A visit to a historical place/building (Great Mosque of Samarra, Iraq)

The Great Mosque of Samarra (Arabic: جَامِع سَامَرَّاء ٱلْكَبِيْر, romanized: Jāmiʿ Sāmarrāʾ Al-Kabīr, Arabic: مَسْجِد سَامَرَّاء ٱلْكَبِيْر, romanized: Masjid Sāmarrāʾ Al-Kabīr, or Arabic: ٱلْمَسْجِد ٱلْجَامِع فِي سَامَرَّاء, romanized: Al-Masjid Al-Jāmiʿ fī Sāmarrāʾ, lit.  ‘The Great Mosque in Samarra’) in Samarra, Iraq, was formerly the world’s largest mosque. It is a mosque in Samarra, Iraq, that dates from the 9th century CE. Samarra was the Abbasid Caliphate’s second capital, after Baghdad, and it ruled over the provinces of the Abbasid Empire, which stretched from Tunisia to Central Asia. It is still the only surviving Islamic capital with its original plan and architecture. Despite all of the destruction and violence inflicted upon it over the years, Iraq today is nevertheless overflowing with amazing archaeological and world heritage sites. The original mosque at Samarra was established in 836, but it was rebuilt by the Great Mosque of al-Mutawakkil between 848 and 852. Al-Mutawakkil, the Abbasid caliph, commissioned the mosque. It was one of the world’s largest at the time of its completion. There could be up to 80,000 Muslims worshiping at the same moment. It was used until the Hulagu Khan invasion of Iraq in 1278 when it was partially destroyed. It is famous for its 52-meter-high (171-foot-high) minaret, which is surrounded by a spiral ramp. The mosque is part of the UNESCO World Heritage Site Samarra Archaeological City, which covers 15,058 hectares (37,210 acres) and was designated in 2007. The minaret is distinguished by a remarkable spiral conical design that rotates counter-clockwise from the bottom up and was originally connected to the mosque by a bridge. The minaret’s summit is reached through a spiral staircase, where an imam would recite the Muslim call to prayer. It was the idea of Al-Mutawakkil, the Abbasid caliph who relocated to Samarra to flee Baghdad’s unrest and stayed for the next 56 years, during which time he erected many palaces, notably the Grand Mosque of Samarra. The congregational mosque was about 38,000 square meters in size, with walls measuring 239 by 156 meters. Here are some other facts about its design:

  • The building had a proportion of 3 to 2 which was similar to other mosques.
  • Its walls were 2.65 meters thick and included 44 semi-circular towers.
  • Its exterior walls, which spanned 444 by 376 meters and encircled an area of 17 hectacres, were 444 by 376 meters. These exterior walls encircle a ziyada, or enclosed field, which was customary in mosques during this time period.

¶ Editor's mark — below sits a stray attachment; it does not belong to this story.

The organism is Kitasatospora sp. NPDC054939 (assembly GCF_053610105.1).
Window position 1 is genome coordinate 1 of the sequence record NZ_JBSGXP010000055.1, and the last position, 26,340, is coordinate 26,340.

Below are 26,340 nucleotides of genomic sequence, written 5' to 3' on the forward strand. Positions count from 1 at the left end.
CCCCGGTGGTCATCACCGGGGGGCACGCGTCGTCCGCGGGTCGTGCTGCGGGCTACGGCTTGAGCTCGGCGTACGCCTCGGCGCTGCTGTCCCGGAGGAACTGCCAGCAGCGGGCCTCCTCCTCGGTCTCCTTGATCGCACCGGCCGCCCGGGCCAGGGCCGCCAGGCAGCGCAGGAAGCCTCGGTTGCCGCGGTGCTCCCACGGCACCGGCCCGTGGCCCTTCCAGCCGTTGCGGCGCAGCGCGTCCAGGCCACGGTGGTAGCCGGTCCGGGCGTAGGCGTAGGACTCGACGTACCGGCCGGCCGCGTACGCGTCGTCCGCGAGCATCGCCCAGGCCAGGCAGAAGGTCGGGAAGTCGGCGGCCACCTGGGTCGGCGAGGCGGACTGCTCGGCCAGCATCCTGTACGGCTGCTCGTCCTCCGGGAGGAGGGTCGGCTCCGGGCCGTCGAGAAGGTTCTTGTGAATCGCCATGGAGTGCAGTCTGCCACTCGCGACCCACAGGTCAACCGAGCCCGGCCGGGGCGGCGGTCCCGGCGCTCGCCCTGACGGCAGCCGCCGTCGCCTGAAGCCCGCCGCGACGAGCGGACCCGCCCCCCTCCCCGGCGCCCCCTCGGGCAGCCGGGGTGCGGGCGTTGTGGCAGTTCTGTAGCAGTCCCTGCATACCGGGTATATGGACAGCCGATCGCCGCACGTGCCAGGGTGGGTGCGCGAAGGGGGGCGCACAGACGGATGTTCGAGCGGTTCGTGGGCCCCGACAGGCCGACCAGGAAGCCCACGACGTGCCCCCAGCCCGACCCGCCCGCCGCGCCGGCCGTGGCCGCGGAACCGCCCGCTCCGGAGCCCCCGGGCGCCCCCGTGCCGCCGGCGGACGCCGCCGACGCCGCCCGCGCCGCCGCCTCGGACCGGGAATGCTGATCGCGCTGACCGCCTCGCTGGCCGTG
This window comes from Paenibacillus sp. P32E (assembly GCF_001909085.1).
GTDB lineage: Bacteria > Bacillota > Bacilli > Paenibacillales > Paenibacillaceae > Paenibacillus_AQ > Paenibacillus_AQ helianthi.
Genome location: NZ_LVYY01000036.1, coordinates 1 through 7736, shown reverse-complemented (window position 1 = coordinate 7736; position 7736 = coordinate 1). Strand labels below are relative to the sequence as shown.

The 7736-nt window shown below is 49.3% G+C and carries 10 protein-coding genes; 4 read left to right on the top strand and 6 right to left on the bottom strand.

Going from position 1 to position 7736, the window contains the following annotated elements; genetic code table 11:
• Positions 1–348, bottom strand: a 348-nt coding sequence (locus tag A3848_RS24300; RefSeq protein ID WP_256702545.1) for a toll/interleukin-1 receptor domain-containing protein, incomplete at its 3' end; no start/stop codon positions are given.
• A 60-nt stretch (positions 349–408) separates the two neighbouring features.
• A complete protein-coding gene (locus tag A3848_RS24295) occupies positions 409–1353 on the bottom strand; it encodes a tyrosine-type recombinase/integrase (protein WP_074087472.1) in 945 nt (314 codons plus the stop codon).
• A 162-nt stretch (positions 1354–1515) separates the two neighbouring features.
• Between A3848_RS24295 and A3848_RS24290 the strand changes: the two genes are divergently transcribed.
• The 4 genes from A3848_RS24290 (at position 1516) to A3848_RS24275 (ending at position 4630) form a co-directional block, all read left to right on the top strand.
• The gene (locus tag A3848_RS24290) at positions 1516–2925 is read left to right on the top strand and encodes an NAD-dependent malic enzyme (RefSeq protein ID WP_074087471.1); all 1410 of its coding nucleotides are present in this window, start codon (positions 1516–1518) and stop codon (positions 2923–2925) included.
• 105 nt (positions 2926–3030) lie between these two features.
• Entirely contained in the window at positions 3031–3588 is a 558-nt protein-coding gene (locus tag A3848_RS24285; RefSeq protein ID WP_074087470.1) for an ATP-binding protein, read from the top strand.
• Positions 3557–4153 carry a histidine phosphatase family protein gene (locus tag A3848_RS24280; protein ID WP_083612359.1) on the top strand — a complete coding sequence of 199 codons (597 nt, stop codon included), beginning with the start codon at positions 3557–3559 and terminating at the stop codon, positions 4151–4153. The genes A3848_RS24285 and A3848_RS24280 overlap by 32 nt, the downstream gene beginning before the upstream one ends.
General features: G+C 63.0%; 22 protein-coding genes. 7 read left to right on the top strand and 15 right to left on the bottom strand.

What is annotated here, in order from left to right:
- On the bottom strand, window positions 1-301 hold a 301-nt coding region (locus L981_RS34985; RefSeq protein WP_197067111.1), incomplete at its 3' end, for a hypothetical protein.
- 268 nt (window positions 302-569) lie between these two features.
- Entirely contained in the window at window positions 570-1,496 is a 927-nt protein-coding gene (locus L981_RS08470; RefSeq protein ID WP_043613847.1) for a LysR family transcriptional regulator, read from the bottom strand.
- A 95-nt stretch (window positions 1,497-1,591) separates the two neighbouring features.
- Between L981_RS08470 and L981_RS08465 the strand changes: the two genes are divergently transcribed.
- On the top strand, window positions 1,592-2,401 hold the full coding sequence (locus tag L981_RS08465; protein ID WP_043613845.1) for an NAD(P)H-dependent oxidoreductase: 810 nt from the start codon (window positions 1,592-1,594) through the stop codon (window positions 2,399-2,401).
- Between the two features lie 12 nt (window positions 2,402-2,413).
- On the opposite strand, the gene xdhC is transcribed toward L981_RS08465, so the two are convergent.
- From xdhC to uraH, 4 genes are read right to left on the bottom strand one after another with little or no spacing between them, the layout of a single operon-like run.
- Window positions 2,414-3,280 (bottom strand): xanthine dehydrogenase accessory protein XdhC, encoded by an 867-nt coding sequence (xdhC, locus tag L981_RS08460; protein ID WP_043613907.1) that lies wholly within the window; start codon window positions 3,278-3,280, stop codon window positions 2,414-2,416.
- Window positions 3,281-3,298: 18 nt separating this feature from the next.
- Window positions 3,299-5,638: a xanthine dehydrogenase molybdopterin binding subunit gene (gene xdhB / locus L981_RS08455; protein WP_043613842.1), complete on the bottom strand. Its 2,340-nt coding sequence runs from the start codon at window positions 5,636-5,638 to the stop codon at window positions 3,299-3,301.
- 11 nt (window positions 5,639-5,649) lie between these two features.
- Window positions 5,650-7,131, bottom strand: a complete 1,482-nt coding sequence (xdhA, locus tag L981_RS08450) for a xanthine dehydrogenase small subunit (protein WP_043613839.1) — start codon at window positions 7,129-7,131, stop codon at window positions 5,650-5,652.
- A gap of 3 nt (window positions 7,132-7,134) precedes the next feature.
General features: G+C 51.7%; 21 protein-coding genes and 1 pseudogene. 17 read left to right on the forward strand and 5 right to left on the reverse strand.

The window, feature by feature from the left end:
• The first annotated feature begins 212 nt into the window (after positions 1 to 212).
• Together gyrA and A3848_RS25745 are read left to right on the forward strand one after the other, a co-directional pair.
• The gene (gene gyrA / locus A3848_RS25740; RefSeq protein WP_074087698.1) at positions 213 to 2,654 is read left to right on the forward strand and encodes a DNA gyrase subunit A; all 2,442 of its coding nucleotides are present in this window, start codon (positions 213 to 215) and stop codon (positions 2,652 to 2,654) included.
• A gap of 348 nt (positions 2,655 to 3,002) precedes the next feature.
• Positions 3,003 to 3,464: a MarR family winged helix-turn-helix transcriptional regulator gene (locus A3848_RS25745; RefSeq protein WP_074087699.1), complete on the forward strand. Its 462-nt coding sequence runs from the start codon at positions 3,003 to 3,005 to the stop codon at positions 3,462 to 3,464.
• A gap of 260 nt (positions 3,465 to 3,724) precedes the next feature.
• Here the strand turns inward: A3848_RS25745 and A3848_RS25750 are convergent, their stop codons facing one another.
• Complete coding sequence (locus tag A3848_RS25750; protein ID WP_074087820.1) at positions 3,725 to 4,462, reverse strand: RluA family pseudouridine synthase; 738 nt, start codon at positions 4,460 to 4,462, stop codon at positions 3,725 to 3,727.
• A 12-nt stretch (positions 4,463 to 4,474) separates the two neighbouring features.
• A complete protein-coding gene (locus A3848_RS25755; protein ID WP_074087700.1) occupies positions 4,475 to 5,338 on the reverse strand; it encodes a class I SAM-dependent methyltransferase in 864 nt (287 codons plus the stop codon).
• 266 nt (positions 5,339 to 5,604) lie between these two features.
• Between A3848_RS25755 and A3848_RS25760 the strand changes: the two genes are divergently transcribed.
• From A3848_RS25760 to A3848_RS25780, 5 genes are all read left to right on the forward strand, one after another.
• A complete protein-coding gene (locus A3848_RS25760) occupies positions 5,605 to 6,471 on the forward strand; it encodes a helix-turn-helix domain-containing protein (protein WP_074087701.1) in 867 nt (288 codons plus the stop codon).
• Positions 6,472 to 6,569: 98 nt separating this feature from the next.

• The structure had 17 aisles and 16 gates.

Only the mosque’s outside wall and the malwiya minaret exist today. Al-Mutawakkil, the architect of the mosque, was killed in 861, making it difficult to attribute constructions like this mosque to a subsequent caliph. Unrest erupted, and a ten-year era of turmoil ensued, culminating in a civil war in 865–856.

Full aerial view of the mosque, with Al-Askari Shrine in the background

This Great Mosque was one of the last structures in this time to have a name attached to it. The minaret is distinguished by a peculiar rising spiral conical design that rotates counter-clockwise from the bottom up and was originally connected to the mosque by a bridge. The top of the minaret is reached through a spiral staircase, where a muadhin would recite the Muslim call to prayer. Both the mosque’s courtyard and the spiral minaret have undergone considerable renovation. Previously, the minaret had just 6 steps and the courtyard had only a few complete arches. The mosque had 17 aisles, and the walls were covered in dark blue glass mosaics. It was part of an eastward extension of Samarra. The mosque’s art and architecture had an impact; floral and geometric stucco carvings within the mosque depict early Islamic adornment. In many ways, the Ibn Tulun Mosque in Cairo, Egypt, is modeled after the Samarra Mosque and stands in a huge open expanse. A triple portico with octagonal columns surrounded the courtyard. Practitioners may enter the inside through the gates, which had a dense grid of pillars and a teakwood roof. Several arched windows were constructed above each door, and square niches were placed along the facade between the towers. After an invasion of Iraq in the 13th century, the Great Mosque of Samarra was largely damaged. The mosque thereafter went into disuse for a long time. The minaret, which stands 52 meters high and 33 meters wide at the base, is one of the most outstanding architectural elements in the medieval city. Its design, which is visible from afar in places around Samarra, is thought to have been meant as a forceful visual statement of Islam’s presence in the Tigris Valley. A big mihrab was framed as an arch in the prayer hall. In the center of the courtyard, there was a fountain with marble tile and mosaics covering it. This fountain is thought to have been cut from a single enormous stone (known as a kasat al-fir’awn or Pharaoh’s Cup) and transported to this location by elephants. It was built by the caliph al-Wathiq. The caliph was a big fan of architecture and had a big influence on it in the city. It’s not unexpected that he created such a one-of-a-kind masterpiece. It has an outside staircase and is built on a square base. The foundation is 33 square meters in size and is over three meters tall. This base supports the ramp that ascends the tower five times counterclockwise until it reaches the top. The two-meter-wide stairs lead to a small circular space with a diameter of twelve meters. Unfortunately, during a bombing strike in 2005, the minaret was partially demolished.